We aim to understand the evolution and regulation of cooperative relationships. I use grooming and food sharing to gain insights into the social lives of vampire bats. My lab starts Fall 2018 at The Ohio State University.
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Top Posts & Pages
- Do you hear what I hear? Hearing sensitivity of the common vampire bat
- Foraging vampire bats can expect big meals or none at all
- The use of the terms "reciprocity" and "reciprocal altruism" in biology
- Goals of science vs Goals of scientists (& a love letter to PLOS One)
- The story of "How I almost died in Trinidad"
Author Archives: Gerry Carter
I’ve always been incredibly curious about the natural world and how it works, especially the animal kingdom. As a kid I would spend hours peeking under rocks, watching documentaries, and reading through wildlife encyclopedias. My entire childhood was focused around … Continue reading
My entire childhood up until I graduated high school, I was confident that I would be working with animals as a veterinarian. However, after volunteering at small animal clinics for two years, I realized that I no longer desired to … Continue reading
A few updates: I’m delighted to announce my first three graduate students at Ohio State University: Bridget Brown, Theresa Chen, and Imran Razik. Read more about them here. Theresa and Imran have both won competitive fellowships from the university. We published … Continue reading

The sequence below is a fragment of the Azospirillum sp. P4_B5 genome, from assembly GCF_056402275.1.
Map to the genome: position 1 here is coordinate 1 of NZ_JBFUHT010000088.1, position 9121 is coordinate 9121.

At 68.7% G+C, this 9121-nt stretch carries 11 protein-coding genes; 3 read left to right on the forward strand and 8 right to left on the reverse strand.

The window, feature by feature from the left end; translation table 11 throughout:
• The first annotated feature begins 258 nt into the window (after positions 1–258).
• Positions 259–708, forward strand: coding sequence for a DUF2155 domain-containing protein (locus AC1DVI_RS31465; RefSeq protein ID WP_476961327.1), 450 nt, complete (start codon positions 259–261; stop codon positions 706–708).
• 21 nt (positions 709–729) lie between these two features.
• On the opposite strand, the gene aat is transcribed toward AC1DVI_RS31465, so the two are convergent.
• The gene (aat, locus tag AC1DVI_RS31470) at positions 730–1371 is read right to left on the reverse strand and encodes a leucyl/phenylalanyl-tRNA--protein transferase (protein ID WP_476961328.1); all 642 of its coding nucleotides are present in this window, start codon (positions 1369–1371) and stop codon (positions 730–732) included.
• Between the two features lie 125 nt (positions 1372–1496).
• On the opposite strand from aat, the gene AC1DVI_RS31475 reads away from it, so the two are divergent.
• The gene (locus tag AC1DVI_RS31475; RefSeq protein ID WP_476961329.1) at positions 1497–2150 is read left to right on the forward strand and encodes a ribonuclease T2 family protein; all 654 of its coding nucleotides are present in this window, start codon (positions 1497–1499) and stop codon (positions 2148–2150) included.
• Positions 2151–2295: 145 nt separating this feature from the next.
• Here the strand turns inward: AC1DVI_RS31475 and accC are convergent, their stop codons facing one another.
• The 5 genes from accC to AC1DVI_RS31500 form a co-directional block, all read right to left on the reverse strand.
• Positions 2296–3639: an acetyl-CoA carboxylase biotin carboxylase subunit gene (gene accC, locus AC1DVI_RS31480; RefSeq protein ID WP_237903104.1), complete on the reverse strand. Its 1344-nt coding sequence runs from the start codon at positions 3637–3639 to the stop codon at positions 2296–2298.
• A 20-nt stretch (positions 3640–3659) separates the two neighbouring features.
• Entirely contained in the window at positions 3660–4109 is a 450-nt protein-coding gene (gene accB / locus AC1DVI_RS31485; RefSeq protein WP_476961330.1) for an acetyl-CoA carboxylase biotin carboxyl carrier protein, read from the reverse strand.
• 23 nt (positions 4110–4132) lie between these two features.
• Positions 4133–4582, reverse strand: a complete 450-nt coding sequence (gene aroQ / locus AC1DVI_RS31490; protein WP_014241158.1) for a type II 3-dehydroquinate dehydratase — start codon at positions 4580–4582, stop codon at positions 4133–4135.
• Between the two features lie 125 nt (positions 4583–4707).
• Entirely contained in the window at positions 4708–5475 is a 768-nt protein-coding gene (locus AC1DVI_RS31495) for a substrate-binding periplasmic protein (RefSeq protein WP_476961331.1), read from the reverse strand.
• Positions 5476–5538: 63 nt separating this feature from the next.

This week I’ve been working with a team of bat researchers in Lamanai, Belize (an archaeological site of the ruins of a Mayan city). We are collecting data for a study on the effects of sickness behavior on social associations … Continue reading
I’m finally seeing bats flying around here at dusk in Germany, and for the first time I’m missing Panama a bit. But it’s not that I don’t like Panama, I just love where I am now! I’ve been trying to make … Continue reading
After almost 2 years of cooperation experiments in captivity, we are now attempting to monitor the social relationships of our vampire bats as we release them back into the wild. We are hoping to track bat-bat and bat-cow encounters. To … Continue reading